Wednesday Dec 09 2009
Smart financial moves can help brighten the holiday season
By: Gene Delyon, Edward Jones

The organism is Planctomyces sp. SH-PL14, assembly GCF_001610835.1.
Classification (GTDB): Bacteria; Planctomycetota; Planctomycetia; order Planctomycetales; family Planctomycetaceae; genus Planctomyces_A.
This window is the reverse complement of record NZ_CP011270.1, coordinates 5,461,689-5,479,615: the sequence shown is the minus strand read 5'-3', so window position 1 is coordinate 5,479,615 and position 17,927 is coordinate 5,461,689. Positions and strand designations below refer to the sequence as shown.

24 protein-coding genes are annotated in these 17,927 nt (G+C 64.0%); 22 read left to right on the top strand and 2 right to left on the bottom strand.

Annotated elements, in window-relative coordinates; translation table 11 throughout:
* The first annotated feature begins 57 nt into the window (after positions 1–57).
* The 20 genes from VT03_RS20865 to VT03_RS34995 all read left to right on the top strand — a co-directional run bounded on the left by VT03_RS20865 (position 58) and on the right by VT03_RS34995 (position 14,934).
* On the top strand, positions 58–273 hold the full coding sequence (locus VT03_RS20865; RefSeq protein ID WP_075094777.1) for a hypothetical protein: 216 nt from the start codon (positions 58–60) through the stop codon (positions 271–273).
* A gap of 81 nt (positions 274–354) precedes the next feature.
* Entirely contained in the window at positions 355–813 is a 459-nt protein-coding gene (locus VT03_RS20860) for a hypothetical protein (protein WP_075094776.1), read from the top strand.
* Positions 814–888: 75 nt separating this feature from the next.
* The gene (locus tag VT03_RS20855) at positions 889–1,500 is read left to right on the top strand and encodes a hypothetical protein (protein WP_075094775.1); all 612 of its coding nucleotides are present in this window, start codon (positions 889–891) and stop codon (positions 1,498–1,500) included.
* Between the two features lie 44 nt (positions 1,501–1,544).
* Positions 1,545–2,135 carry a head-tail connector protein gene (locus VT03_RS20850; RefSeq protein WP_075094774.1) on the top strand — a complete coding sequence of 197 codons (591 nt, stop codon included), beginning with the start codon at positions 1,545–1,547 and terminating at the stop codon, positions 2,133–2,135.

If you’re like many people, you’re watching your dollars extra carefully this year as you do your holiday shopping. And that’s a good thing, because even in the best of times, it’s never wise to go overboard on gifts. But by making the right moves during this holiday season, you can also help ensure that you stay on track toward your long-term financial goals. Specifically, what steps should you be taking during these weeks? Here are a few suggestions: • Avoid racking up big debts. In a time of economic uncertainty, the last thing you want is to take on a new debt load. Everyone in your life who is important enough to receive a gift from you will understand if you don’t splurge on presents you can’t afford. And winter can be pretty gloomy when you’re trying to pay off big credit card bills from the past holiday season. • Establish a gift fund. For next year’s gift-giving season, you may want to open a special “gift fund.” Of course, it’s not easy for any of us to find “extra” money after we’re done paying our bills, so the best way to set up your gift fund may be to have the money moved automatically each month from your checking or savings account to another liquid account — one that you wouldn’t normally touch for your day-to-day expenses. Even if you can only afford to put in a small amount each month, you might be surprised at how much you’ll accumulate in a year. • Don’t touch long-term investments to pay for gifts. Some people tap into their long-term investments to pay for holiday gifts, telling themselves they’ll re-fund the investment when they “get caught up” — but that rarely happens. In fact, once you cash out part of an investment to pay for a gift or an everyday expense, you’ll set yourself back in your pursuit of your financial objectives — so do whatever you can to help preserve those investments. Apart from setting up a gift fund, you’ll also want to make sure you have a reasonable amount of “cash” and cash equivalents in your investment portfolio. • Protect yourself from identity theft. Victims of identity theft can testify that it’s an enormous — and possibly expensive — hassle. Unfortunately, identity theft seems to go up during the holiday season, so take steps to protect yourself. When you go out shopping, just take one debit or credit card with you — and look around whenever you use it. Identity thieves have been known to copy down credit card numbers and even photograph credit cards with cell phones. Also, if you’re shopping online, make sure you’re on a secure Web site. One way to check for a secure site is to look for “https” in the Web address, along with the icon of the locked padlock on your browser’s status bar. • Shop early for bargains. As you probably know, the best bargains come during stores’ “after-holiday” sales. By taking advantage of these sales, you can stock up on gifts for the next holiday season. By following these suggestions, you may be able to remove a lot of the financial stress that often accompanies the holidays — and that, by itself, can help you enjoy the season even more. Gene Delyon is a financial adviser with Edward Jones in Rocklin. He can be reached at 624-0201 or firstname.lastname@example.org.